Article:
Torkham border reopens for pedestrian movement

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During May this year, the Pakistan government decided to close all of its borders with Afghanistan for pedestrian movement to in an effort to stop Covid-19 transmission….reports Hamza Ameer

The Pakistan-Afghanistan border crossing at Torkham, which was only allowed to open for trade activities, has now opened its gates, permitting the entry of desperate Afghan men and women into Pakistan.

As per a notification issued by the Pakistan government, pedestrian entry has been allowed for Afghans after at least five months of suspension.

“As many as 240 Afghan nationals entered into Pakistan utilising the online visa facility at the border crossing while at least 108 Pakistanis also availed the opportunity to come back to their country,” said an official at Torkham.

“The pedestrian entry was opened after instructions from the Ministry of Interior in Islamabad, following an approval by the federal cabinet,” he added.

During May this year, the Pakistan government decided to close all of its borders with Afghanistan for pedestrian movement to in an effort to stop Covid-19 transmission.

The restrictions also included Islamabad’s decision to now allow inflow of refugees, who may want to enter into Pakistan amid Taliban takeover and the security situation in Afghanistan.

Officials posted at Torkham revealed that they are expecting about 10,000 to 12,000 Afghan nationals to cross the border and travel between Pakistan and Afghanistan on a daily basis, many of who do daily border-crossing movement for work.

The previous ban on cross-border movement had severe affects on the locals living on both sides of the border as nearly 8,000 daily wagers and porters lost their jobs.

These wagers had been protesting against the border closure and had established a protest camp also, demanding the authorities to lift what they called unjustified ban.

Officials also revealed that they received a batch of at least 570 Afghan students, who were studying in different educational institutions in Pakistan.

“These students sent ahead to their respective institutions after a mandatory 10-day quarantine,” the officials stated.

The Torkham border was also used to evacuate hundreds of Afghan and foreign nationals, after they were granted special permission after the Taliban takeover.

It is expected that there will be an inflow of Afghan refugees into Pakistan in the coming days as cross-border movement through the Torkham border will increase in number with every passing day.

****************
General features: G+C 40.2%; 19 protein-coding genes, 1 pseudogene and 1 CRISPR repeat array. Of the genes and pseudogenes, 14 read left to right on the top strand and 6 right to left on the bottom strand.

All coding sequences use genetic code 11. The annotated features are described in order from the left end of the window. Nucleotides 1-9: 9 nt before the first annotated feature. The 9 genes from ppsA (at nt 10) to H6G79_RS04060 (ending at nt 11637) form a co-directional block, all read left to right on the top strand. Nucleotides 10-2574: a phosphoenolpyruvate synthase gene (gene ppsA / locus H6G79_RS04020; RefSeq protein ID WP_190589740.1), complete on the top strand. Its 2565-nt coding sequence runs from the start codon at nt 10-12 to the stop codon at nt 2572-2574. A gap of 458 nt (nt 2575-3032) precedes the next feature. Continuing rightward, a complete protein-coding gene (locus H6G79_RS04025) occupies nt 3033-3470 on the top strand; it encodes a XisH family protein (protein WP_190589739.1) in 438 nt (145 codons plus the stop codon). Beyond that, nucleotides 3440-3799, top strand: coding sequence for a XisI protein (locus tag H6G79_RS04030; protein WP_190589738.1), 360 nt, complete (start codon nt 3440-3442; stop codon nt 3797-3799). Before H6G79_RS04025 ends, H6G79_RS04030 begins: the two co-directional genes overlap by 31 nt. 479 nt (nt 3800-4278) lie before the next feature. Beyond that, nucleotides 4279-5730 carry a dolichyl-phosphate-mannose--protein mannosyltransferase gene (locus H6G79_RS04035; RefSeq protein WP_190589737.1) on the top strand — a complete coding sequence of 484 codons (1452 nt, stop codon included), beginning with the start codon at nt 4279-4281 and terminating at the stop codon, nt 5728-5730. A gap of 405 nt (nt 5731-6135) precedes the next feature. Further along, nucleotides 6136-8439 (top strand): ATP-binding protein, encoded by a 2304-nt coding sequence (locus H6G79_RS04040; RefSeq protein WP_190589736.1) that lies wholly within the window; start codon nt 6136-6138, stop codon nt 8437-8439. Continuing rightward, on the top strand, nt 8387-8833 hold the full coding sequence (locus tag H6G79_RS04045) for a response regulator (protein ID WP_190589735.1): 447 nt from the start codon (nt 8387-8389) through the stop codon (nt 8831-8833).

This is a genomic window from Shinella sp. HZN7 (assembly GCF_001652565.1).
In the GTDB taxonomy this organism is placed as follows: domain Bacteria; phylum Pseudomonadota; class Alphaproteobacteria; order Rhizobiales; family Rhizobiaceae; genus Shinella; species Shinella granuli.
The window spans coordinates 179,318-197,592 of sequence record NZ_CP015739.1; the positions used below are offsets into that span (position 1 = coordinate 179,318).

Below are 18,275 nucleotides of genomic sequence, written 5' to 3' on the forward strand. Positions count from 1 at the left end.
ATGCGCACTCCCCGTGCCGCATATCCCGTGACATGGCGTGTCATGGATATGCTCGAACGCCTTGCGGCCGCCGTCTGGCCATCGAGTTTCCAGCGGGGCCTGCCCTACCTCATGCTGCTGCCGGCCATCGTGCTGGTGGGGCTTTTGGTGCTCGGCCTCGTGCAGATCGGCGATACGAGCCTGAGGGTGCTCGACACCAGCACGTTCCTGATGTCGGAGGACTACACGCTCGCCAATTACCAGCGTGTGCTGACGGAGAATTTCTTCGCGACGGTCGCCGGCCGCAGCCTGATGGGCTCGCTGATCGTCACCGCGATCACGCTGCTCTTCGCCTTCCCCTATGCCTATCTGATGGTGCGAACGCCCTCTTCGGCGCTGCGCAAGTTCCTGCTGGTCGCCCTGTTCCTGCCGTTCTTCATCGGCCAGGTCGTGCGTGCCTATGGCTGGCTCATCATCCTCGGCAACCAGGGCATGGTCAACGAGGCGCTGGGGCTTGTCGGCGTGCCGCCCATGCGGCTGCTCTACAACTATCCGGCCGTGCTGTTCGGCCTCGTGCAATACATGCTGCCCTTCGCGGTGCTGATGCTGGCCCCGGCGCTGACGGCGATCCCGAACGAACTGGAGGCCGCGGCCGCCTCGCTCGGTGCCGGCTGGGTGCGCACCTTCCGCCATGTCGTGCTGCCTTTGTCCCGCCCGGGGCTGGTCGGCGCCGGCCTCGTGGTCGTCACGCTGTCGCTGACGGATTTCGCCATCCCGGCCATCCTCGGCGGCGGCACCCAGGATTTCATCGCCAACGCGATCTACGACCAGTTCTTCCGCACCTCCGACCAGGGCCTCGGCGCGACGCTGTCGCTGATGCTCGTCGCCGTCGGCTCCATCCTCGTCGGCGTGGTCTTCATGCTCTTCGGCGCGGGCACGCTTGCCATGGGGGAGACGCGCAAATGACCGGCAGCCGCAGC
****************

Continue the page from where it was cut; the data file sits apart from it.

Thousands rush to Pak border

Thousands of Afghans made a beeline for Torkham border crossing early on Friday morning when the news about resumption of cross-border pedestrian movement spread in most parts of the neighbouring country, Dawn reported.

The number of aspiring Afghans was so high that Pakistani authorities had to deploy additional security personnel to prevent crowding and panic at the border crossing.

It was also learnt that the Afghan Taliban made repeated announcements on loudspeakers to its “unruly” nationals to avoid congestion at the border crossing and let only those, who needed the most, cross over to Pakistan, the report said.

However, the announcements fell on deaf ears as the Afghans made desperate bids to get online visaS for Pakistan.

Bilal, a 28-year-old resident of Laghman province in Afghanistan, told Dawn that he got an online visa on Friday morning after spending a sleepless night near the border crossing.

He said the number of people, including women, children and the elderly, was so high on the Afghan side of the border that it was literally impossible for both the Afghan and Pakistani authorities to entertain everyone’s request for visa.

Abdullah, a resident of Nangarhar province, also said he reached Pakistan after getting visa online.

He said though majority of Afghans welcomed the resumption of pedestrian movement via Torkham border, it would take the authorities weeks and months on both sides of the border to clear the “waiting lot” as Afghans had started reaching Torkham in large numbers after learning about the border reopening for ordinary people.

Pakistani officials also confirmed crowding on the border and said security clearance was meticulous and painstakingly slow.

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